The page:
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   Discussion Top

Our best finding was the identification of the increasing hazard ratio of the increasing number of organ dysfunction for the death of ICU using administrative data, without respect to combination of organ dysfunctions. The hazard ratio of ICU death in severe septic patients with multiple organ dysfunctions was average 2.2 times higher than severe septic patients with single organ dysfunction. Mortality of severe sepsis patients is greater than 30% [1],[11] and an important theme challenging improvement of patient outcomes such as surviving sepsis campaign. [12],[13],[14],[15] Recently, it was shown that acute organ dysfunction was useful prognostic indicator for ICU mortality, especially that there was a significant increase in ICU mortality with increasing number of organ failures. [4],[16] Such result was reported in the study for dogs. [17]

Cardiovascular dysfunction was strong factor in organ dysfunctions, and a number of organ dysfunctions were available for assessment of ICU death compared to SOFA score. [4] Hepatic dysfunction was the strongest factor for ICU death in this study. However, impact of ICU mortality on cardiovascular dysfunction was not significant for ICU death. Concerning cardiovascular dysfunction, our study and the report of N for et al. [4] was controversial. It might be caused by our subject of only severe sepsis or selection bias such as the variety during recording physicians under administrative data.

In this study, severe septic patients had ICU mortality of 18.8%, and 28-day mortality of 27.7%. Hospital mortality was very high (45.6%), and there was extreme difference between our hospital mortality and the expected mortality calculating from the COPE model. However in Japan, acute care hospitals have had the role of acute care, sub-acute care, and terminal care. Although functional distinction in each hospital has been developed recently, the length of hospital stay was too long (45.6 days) compared with other advanced countries (18-30% in hospital mortality and 12-17 days in hospital stay. [5],[18],[19] So we considered that the hospital mortality was very high in Japan. However, ICU mortality and the duration of ICU stay in our study were similar to the values of 10-35% and 7 days found by Vincent et al. [2] So we believe that it is acceptable for us to compare ICU examination among advanced countries including Japan.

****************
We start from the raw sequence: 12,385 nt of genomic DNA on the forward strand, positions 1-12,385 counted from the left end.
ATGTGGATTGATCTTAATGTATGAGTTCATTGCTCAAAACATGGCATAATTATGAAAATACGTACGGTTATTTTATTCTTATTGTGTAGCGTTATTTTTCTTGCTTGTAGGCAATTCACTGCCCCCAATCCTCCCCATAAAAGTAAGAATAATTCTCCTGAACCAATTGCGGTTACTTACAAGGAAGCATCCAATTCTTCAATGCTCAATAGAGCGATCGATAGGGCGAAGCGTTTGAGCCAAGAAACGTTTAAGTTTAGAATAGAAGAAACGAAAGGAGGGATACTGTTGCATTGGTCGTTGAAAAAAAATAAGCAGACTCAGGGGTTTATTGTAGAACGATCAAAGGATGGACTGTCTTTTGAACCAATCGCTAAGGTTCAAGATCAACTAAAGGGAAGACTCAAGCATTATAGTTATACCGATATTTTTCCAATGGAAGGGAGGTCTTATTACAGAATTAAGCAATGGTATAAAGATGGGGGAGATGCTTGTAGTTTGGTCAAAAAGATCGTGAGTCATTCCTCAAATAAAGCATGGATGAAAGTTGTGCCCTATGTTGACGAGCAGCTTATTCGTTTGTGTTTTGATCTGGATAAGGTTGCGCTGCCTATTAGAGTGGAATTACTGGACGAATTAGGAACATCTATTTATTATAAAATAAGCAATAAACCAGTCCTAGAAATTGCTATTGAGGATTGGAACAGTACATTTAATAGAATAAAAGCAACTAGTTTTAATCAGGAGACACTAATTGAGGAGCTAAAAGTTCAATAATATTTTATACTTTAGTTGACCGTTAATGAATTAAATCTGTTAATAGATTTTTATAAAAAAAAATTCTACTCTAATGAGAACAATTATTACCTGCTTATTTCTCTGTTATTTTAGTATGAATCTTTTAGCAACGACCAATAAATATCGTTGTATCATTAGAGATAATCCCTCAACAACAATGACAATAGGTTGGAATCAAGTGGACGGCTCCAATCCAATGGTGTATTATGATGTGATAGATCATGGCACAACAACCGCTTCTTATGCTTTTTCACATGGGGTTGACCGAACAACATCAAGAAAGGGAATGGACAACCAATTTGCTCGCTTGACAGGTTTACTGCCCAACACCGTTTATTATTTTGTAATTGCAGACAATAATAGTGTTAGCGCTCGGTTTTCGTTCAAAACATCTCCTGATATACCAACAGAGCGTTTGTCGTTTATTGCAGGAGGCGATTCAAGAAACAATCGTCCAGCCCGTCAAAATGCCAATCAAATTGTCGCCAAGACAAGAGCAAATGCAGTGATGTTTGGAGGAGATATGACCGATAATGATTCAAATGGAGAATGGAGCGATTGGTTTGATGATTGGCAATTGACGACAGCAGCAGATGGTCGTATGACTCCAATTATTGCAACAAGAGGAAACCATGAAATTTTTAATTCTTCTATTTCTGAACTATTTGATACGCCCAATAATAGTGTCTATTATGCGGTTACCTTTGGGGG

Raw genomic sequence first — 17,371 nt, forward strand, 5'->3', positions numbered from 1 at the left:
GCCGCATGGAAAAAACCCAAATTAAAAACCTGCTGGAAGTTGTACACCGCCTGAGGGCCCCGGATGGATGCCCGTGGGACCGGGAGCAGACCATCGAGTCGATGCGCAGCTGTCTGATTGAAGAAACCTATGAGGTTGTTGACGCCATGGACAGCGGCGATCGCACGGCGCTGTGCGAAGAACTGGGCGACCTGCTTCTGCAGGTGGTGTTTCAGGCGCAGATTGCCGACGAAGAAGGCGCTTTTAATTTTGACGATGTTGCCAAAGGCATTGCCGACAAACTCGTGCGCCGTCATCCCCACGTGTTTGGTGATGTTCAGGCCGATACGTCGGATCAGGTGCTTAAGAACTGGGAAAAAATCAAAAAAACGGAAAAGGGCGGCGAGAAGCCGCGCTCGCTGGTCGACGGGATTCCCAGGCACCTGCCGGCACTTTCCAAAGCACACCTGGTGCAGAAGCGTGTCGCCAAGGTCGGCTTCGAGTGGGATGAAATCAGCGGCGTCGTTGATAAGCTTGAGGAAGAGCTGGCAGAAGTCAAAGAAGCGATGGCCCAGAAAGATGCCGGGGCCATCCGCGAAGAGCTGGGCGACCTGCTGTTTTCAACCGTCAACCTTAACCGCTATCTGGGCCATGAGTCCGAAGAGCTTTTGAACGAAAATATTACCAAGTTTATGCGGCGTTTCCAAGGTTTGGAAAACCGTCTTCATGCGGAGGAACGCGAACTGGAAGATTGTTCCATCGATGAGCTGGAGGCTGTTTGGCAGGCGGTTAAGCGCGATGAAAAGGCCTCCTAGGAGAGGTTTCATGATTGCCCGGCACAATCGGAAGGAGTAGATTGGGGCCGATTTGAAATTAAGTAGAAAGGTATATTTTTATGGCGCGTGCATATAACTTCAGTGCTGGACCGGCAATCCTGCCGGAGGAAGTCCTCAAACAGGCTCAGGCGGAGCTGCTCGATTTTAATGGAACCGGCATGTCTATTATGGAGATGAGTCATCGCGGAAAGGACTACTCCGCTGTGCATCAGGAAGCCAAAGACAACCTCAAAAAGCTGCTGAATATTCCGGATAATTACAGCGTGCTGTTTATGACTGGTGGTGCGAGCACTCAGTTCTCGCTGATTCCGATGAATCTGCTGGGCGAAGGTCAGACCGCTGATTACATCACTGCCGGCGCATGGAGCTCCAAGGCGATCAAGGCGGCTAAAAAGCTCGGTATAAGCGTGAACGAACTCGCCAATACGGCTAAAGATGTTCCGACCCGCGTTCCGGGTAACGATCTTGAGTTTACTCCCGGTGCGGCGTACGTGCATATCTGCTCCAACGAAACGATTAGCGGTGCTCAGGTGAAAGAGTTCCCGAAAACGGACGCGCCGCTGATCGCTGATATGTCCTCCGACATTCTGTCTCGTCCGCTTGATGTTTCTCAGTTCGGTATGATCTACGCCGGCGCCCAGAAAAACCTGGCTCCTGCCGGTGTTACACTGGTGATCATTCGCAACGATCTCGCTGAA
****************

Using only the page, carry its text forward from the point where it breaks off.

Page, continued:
In the point of multicenter study, administrative data was a useful tool due to comparative accessible collection and uniformity of large population database. In Japan, administrative data introduced in 2004 included records of patient information and daily medical care. From these data, the types of all tests, medications and procedures and the use of intensive or special care and nursing services can be itemized on a daily basis. So we considered that administrative data was a valuable instrument for examination between acute organ dysfunction and ICU mortality in severe sepsis in a multicenter observational study. However, in fact, it was indicated that administrative data was inappropriate for the sole means of conducting surveillance for healthcare-associated infections. [20] So it was expected that administrative coding data further reflected the actual condition.

There are several limitations in the present study. First, our data did not include physiological data and severity scores. Therefore, we could not identify clinical indicators for organ dysfunction such as the ratio of arterial oxygen concentration to the fraction of inspired oxygen (P/F ratio), value of liver enzyme, blood urea nitrogen (BUN), and creatinine, and the severity scores such as SOFA, the Acute Physiology and Chronic Health Evaluation (APACHE), the Mortality Prediction Model (MPM), and the Simplified Acute Physiology Score (SAPS). For the adjustment of severity, we used the Critical care Outcome Prediction Equation (COPE) model using administrative data and simple variables. The COPE model is favored because it has an acceptable area under the ROC curve and relatively few variables, and is currently the only model based on administrative data alone. [10] When the physiological data and general scoring systems were used in the analysis, significant indicators for mortality in severe sepsis [11] were demonstrated. However, administrative data was capable on large population, comparable source among institutions, accuracy of clinical information, and relatively small effort in analysis. Second, the administrative data include information on a "calendar day" basis, rather than an hourly basis, and therefore the first ICU day was defined by a calendar day. So the representative data in patient background was including a small error. But our focus was to determine the hazard ratio of organ dysfunction for ICU death, and we considered that this error could not affect our conclusion.